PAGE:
By Phil LeBeau, CNBC Correspondent
NEW YORK (
) -- Chalk another one up for the recession and how it has altered life in America. New analysis by the automotive research firm Polk shows Americans can now expect to buy fewer new cars during their lifetime.
On average we'll buy almost four fewer new cars by the time each of us hits 76 years old, the age when Polk believes most people are done buying new vehicles.
"The days when you bought a vehicle for 4 or 5 years are likely over," said Anthony Pratt, Polk Director of Forecasting.
How much have things changed since before the recession? Here is Pratt's analysis.
Avg. Number of New Cars Bought in Lifetime
Buying New, But Not As Often
We've talked for some time about Americans holding on to their new cars longer and the reasons have been well documented. Cars last longer and as their prices have gone up, people are less inclined to take on a monthly payment. Since the recession they have stretched out the length of time to pay off a new loan. In other words, people now expect to be in their car 6, 7, or 8 years after they buy it.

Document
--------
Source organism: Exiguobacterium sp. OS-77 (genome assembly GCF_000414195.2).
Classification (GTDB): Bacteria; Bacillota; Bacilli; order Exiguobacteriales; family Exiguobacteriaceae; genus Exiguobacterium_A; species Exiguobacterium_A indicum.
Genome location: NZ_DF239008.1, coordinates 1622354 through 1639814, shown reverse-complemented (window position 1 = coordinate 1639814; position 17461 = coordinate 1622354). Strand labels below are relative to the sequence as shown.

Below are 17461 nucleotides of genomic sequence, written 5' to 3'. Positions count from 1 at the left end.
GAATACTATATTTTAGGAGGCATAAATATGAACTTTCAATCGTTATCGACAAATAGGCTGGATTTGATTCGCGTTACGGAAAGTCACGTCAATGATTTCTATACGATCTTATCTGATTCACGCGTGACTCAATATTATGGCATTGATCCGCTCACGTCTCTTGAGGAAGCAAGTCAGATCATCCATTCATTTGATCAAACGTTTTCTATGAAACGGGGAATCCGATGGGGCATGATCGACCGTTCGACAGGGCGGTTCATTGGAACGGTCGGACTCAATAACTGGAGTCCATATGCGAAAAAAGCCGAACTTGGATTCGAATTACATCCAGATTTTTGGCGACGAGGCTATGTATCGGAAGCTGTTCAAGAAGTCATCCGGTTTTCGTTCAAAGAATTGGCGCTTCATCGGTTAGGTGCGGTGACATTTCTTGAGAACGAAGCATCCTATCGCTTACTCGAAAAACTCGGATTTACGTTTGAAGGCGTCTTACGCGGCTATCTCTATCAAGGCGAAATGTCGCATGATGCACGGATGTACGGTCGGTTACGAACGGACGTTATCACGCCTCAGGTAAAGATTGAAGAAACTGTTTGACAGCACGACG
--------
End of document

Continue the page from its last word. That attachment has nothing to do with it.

That's a dramatic change from a well-established rule in the auto industry. For years, automakers counted on Americans to buy, on average, a new car or truck every 3 or 4 years. Some of that was due to our vehicles starting to show their age sooner.
"When we were younger, we had to replace vehicles out of necessity. That's not the case anymore," Pratt said. "The vehicles are much better quality, they're lasting much longer, so really, there is no need to replace vehicles."
Fewer Chances For Automakers to Retain/Steal Customers
Since Americans are now forecast to buy fewer new vehicles in their lifetime, it means automakers will have fewer chances to steal customers.
The "conquest buy", when one brand converts a customer to switch from one brand to another brand has long been a crucial part of building sales and market share. This is how the Japanese automakers, and more recently, the Korean automakers gained market share in the U.S.